Eliza Gauger produced these "shut the fuck up" stickers to provide Seattle locals with an appropriate response to an obnoxious marketing campaign there, but their appeal strikes me as universal to all communities, offline and on. A set of 10 is $5.
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Sturdy, flexible stickers printed professionally onto UV-resistant gloss backing to endure the inevitable fury of your local contingent of liberal positivity drones.
Seattle has an infestation of stickers that say "be the light." Everyone is absolutely fed up with them, their corny omnipresence, and the shallow banality they represent. Thus, we find ourselves here, with enough "shut the fuck up." stickers to shut this hippie nonsense down for good. And so can you!
German police, spotting a car that appeared to have been in a horrifying collision, pulled over the driver for a chat. But the enormous blood-spatter was just a realistic decal, and they sent the man on his way. Read the rest
According to the product description at Amazon, these fluorescent unicorn stickers will apply to any flat surface, can be removed and replaced, and "need to absorb light in daytime" if they are to glow in darkness. So be warned: just as fans left on at night slowly remove all the oxygen from the air, throttling the life from young and old alike, too many unicorns may result in Dyatlov-like irradiated corpses strewn around the bedroom.
Each unicorn is 7cm x 10cm and you get 10 for $6.15. Read the rest
BuzzFeed Nifty shows off four different ways to do the seemingly impossible: Remove stickers and their gross residue. Read the rest
Catherine Tedford is curator of the Street Art Graphics collection, an open access collection of 2,700+ political stickers from the 1910s to today. Read the rest
Politely show the world that you don't have time for anyone's shit with this colorful and classy sticker.
Whether putting up his own US/Mexican border-crossing
signs or appearing on the Simpsons
, street artist Ron English is a versatile, trenchant, eyeball-kicking
master of the form.
3" neon-green stickers: $5 for 20. Read the rest
Sticker Robot's selling a new pack of great die-cut stickers from Hydro74, featuring five stylized animal heads of daemonic mien, limned and pinstriped and full of empty-eyed menace.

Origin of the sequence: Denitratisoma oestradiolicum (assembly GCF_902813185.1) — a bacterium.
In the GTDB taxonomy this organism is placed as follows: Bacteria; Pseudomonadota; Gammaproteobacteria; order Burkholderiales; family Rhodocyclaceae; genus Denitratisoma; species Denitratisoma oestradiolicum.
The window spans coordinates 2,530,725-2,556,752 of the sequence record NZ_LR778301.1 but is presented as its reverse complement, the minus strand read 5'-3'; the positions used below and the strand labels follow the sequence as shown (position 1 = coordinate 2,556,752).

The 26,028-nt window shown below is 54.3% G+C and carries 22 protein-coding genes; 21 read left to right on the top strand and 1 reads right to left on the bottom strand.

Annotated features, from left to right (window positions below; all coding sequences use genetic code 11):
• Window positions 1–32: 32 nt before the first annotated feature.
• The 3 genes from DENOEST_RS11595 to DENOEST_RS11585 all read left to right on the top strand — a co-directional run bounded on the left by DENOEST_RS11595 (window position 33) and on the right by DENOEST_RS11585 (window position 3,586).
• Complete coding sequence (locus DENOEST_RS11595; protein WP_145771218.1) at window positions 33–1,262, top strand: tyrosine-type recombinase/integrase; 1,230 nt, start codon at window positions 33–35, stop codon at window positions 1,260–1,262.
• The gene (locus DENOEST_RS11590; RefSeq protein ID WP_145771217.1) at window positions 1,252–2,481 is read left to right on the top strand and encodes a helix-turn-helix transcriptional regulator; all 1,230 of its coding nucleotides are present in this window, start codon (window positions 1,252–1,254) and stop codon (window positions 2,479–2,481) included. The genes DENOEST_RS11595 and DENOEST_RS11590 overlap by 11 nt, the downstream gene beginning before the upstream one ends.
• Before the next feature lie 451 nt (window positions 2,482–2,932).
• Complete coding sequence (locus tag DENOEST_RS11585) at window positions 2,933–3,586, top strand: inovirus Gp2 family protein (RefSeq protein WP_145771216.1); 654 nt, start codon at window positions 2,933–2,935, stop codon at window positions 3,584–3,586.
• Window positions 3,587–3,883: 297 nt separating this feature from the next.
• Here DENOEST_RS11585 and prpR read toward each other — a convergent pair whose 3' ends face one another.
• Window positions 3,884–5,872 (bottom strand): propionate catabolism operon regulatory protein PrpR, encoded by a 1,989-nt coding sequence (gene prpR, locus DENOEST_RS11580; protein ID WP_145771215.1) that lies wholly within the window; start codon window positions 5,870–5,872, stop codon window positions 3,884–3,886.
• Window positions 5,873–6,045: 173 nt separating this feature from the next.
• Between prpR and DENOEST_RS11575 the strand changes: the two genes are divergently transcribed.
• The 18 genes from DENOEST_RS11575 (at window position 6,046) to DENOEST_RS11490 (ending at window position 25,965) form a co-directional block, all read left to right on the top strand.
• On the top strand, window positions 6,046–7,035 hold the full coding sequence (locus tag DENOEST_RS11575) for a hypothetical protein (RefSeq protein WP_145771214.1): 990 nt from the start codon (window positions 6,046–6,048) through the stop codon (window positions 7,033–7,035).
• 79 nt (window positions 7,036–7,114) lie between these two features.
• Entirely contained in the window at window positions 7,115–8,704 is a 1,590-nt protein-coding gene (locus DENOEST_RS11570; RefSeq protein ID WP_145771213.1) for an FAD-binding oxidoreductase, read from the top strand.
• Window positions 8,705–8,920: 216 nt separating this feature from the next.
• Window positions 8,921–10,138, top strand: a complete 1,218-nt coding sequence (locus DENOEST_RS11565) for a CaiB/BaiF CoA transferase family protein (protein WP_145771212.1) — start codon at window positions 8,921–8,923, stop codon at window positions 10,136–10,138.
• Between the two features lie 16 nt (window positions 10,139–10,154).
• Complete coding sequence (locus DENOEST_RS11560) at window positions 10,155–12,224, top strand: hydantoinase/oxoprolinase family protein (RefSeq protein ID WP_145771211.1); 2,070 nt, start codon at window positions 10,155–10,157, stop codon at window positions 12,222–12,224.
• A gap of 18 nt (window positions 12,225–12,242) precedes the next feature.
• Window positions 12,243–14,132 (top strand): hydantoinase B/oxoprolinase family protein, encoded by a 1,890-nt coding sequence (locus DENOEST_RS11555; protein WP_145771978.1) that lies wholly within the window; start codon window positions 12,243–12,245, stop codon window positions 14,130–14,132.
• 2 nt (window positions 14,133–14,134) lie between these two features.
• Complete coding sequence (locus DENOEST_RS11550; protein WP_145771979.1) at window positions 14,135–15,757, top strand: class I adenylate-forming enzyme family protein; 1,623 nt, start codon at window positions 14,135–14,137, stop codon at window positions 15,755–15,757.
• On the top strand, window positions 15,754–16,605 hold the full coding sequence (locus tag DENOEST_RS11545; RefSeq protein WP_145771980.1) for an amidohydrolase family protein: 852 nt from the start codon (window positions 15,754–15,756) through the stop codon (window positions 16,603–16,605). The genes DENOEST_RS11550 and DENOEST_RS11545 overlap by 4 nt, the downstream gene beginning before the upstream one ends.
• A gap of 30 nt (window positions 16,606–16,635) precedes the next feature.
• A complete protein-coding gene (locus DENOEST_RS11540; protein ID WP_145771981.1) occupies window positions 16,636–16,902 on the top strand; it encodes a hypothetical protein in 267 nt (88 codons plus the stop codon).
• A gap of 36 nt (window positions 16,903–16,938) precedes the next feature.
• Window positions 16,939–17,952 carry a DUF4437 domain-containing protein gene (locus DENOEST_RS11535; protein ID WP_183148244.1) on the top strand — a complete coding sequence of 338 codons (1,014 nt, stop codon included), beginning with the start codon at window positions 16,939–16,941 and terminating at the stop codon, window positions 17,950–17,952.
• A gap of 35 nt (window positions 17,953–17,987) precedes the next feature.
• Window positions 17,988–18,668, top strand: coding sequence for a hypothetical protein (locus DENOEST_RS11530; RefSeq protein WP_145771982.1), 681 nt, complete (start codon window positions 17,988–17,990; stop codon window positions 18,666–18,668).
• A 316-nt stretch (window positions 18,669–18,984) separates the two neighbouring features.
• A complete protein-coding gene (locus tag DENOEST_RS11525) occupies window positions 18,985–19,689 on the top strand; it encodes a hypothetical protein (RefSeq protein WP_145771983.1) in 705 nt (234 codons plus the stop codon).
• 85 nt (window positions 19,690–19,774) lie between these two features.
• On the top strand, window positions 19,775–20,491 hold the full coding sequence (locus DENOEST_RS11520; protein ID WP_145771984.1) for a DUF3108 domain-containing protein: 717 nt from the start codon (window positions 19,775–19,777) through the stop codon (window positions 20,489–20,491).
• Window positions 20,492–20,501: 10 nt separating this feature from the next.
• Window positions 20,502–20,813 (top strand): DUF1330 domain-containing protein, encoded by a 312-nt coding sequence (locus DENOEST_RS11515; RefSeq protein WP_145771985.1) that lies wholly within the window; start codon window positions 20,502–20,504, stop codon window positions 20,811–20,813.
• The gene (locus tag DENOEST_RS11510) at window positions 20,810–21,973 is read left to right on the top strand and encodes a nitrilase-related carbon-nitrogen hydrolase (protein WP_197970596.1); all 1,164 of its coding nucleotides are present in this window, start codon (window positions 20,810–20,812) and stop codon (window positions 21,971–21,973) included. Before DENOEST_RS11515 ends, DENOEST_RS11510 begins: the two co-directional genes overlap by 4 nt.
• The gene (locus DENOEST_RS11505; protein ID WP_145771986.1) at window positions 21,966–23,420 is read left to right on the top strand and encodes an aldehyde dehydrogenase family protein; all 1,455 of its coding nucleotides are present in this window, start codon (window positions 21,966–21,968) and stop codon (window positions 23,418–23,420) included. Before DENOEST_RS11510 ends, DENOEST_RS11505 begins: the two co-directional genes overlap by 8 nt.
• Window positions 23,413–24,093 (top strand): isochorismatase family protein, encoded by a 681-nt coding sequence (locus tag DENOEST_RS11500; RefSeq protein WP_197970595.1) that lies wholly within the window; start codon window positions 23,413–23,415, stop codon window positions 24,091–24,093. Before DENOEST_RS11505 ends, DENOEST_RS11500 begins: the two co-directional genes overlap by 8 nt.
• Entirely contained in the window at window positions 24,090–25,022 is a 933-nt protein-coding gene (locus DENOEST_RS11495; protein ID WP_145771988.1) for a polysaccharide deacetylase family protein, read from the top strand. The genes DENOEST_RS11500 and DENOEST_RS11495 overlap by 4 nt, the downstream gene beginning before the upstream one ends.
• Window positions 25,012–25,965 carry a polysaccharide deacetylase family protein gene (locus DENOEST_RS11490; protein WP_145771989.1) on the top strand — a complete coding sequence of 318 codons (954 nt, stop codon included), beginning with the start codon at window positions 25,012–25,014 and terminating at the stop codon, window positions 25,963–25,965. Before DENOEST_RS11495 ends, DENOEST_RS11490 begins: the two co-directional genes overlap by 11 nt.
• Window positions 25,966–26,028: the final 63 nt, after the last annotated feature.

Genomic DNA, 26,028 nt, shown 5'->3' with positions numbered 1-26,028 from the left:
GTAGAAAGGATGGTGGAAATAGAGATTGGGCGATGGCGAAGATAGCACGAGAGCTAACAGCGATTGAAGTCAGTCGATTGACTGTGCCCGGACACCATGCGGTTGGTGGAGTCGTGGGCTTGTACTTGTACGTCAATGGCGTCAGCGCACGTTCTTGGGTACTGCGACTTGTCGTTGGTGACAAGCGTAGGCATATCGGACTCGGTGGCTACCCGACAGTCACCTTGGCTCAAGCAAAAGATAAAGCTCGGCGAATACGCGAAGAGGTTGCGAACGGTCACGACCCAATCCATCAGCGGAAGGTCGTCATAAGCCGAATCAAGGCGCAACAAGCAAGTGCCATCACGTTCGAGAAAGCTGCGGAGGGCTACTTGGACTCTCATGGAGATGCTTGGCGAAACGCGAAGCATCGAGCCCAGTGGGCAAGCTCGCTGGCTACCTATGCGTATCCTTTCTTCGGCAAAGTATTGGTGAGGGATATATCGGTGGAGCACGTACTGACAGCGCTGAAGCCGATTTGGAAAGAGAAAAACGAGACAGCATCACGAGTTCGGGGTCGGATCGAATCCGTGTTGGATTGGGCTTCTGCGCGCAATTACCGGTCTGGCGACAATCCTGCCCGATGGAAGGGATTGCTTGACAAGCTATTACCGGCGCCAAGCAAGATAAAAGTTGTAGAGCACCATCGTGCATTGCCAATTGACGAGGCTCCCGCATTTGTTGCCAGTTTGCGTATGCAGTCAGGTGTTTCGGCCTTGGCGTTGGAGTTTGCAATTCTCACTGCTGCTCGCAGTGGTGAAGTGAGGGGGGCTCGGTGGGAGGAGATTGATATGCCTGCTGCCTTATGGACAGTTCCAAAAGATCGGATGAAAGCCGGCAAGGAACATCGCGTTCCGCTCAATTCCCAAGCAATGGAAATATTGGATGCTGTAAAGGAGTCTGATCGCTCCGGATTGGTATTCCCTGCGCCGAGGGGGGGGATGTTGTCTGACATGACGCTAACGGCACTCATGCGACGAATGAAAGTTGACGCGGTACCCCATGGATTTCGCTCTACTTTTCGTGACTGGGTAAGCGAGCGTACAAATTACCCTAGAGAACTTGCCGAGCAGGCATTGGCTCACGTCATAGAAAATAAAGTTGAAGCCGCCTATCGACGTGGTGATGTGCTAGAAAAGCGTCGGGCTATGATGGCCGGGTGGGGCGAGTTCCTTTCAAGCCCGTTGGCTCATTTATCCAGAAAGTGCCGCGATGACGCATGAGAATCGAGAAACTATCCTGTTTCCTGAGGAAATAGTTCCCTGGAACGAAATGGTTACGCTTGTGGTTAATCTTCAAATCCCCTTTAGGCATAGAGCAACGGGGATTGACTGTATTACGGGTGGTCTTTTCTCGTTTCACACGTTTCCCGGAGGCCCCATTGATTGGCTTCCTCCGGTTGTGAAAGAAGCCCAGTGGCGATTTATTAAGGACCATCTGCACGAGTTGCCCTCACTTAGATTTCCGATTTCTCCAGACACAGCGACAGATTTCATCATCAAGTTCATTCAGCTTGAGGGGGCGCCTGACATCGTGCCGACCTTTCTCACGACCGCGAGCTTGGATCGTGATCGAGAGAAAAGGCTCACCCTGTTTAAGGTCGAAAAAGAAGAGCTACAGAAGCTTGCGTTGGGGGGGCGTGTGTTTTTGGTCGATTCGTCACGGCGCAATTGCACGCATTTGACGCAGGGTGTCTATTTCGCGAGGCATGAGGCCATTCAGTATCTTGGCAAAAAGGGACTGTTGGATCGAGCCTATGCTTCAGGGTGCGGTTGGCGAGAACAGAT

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Ron English's Stickable Art Offenses is an inspired collection of stickers from one of the world's most iconic sticker artists. Ron English designed the iconic Ronald McDonald parody for Super-Size Me, and has built his reputation on grotesque, trenchant, and funny graphic attacks on corporate logos and marketing.
The book opens with English's reminiscence of one of the many times he was arrested for stickering in New York City, then leaps into more than 40 pages' worth of die-cut, full-color vinyl stickers. English's stickers are a bit like a highly politicized Wacky Packages or Garbage Pail Kids for grownups, with a bit of Warholian whimsy thrown in, by way of AdBusters. The book ends with some lovely photos of English's work in the wild, from giant murals to billboard defacements to guerrilla re-branding in the grocery store cereal aisle.
Ron English is a great favorite around these parts, as this extensive collection of Ron English posts from our archives can attest. I can't wait to start decorating my environs with his work
Last Gasp, English's publisher, were kind enough to send us some hi-rez outtakes from the book for your pleasure. Visit the jump to see more.
Ron English's Stickable Art Offenses: A Sticker Book
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FoxxFur at Passport to Dreams Old and New has created a PDF template for printing out your own MAPO stickers. MAPO (MAry POppins) is the Disney division responsible for fabricating many of the limited and one-off mechanisms and infrastructural gubbins that make up the Disney Parks' underpinnings, and each of their products ships with a MAPO sticker proclaiming its origin. These stickers are highly sought-after souvenirs, especially among cast-members (employees) at the parks. FoxxFur's template can be used to produce your own stickers and add them to things that need a little exotic back-story.
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MAPO manufactured basically everything that ended up in Disneyland or Walt Disney World between 1964 and 1990 - they must have printed these things out by a thousands because they're stuck to props, motors, figures, power junction boxes, chain lifts and practically everything else you can think of in the World's Fair attractions, Pirates of the Caribbean, Haunted Mansion, Space Mountain, Horizons, and dozens of others.
As you can imagine, MAPO stickers are prized possessions amongst cast members, who are apt to peel the nearest one off the first available prop. The backstages of Mansion and Pirates are full of tiny rectangles of less-aged areas where MAPO stickers have absconded the premises. Here's mine. It's direct off the actuator frame for Herbert Hoover, which was being thrown away:
The problem is that as time goes by and the gap between the shuttering of MAPO and our own age widens, these stickers are becoming increasingly uncommon and most of the good ones have already been thrown out - attached to props in, say, Mr.
In the Neatorama store, a set of "My Monster Family Car Stickers" designed by Mike Jacobsen. These are a great antidote to the ubiquitous sickly-sweet minivan stickers.
My Monster Family - Family Car Stickers
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